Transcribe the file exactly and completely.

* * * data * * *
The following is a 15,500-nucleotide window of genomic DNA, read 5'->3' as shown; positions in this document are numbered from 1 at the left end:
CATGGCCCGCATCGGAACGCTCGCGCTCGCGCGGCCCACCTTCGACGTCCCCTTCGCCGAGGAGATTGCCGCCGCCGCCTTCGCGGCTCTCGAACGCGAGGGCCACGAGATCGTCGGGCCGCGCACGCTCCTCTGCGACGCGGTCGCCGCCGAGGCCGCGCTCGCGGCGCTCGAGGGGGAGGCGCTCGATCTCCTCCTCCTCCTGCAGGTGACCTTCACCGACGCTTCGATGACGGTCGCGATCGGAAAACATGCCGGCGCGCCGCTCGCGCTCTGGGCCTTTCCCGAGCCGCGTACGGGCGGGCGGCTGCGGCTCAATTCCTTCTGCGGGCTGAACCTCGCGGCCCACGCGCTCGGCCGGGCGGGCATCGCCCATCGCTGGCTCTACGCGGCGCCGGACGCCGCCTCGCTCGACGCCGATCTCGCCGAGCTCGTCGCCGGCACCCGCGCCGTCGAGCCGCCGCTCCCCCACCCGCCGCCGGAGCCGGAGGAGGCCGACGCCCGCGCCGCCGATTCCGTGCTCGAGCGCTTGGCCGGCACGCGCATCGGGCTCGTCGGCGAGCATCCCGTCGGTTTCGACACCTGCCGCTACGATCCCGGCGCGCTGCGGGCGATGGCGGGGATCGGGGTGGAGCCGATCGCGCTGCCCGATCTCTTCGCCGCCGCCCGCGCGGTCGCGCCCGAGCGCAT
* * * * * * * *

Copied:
The following is a 15,500-nucleotide window of genomic DNA, read 5'->3' as shown; positions in this document are numbered from 1 at the left end:
CATGGCCCGCATCGGAACGCTCGCGCTCGCGCGGCCCACCTTCGACGTCCCCTTCGCCGAGGAGATTGCCGCCGCCGCCTTCGCGGCTCTCGAACGCGAGGGCCACGAGATCGTCGGGCCGCGCACGCTCCTCTGCGACGCGGTCGCCGCCGAGGCCGCGCTCGCGGCGCTCGAGGGGGAGGCGCTCGATCTCCTCCTCCTCCTGCAGGTGACCTTCACCGACGCTTCGATGACGGTCGCGATCGGAAAACATGCCGGCGCGCCGCTCGCGCTCTGGGCCTTTCCCGAGCCGCGTACGGGCGGGCGGCTGCGGCTCAATTCCTTCTGCGGGCTGAACCTCGCGGCCCACGCGCTCGGCCGGGCGGGCATCGCCCATCGCTGGCTCTACGCGGCGCCGGACGCCGCCTCGCTCGACGCCGATCTCGCCGAGCTCGTCGCCGGCACCCGCGCCGTCGAGCCGCCGCTCCCCCACCCGCCGCCGGAGCCGGAGGAGGCCGACGCCCGCGCCGCCGATTCCGTGCTCGAGCGCTTGGCCGGCACGCGCATCGGGCTCGTCGGCGAGCATCCCGTCGGTTTCGACACCTGCCGCTACGATCCCGGCGCGCTGCGGGCGATGGCGGGGATCGGGGTGGAGCCGATCGCGCTGCCCGATCTCTTCGCCGCCGCCCGCGCGGTCGCGCCCGAGCGCAT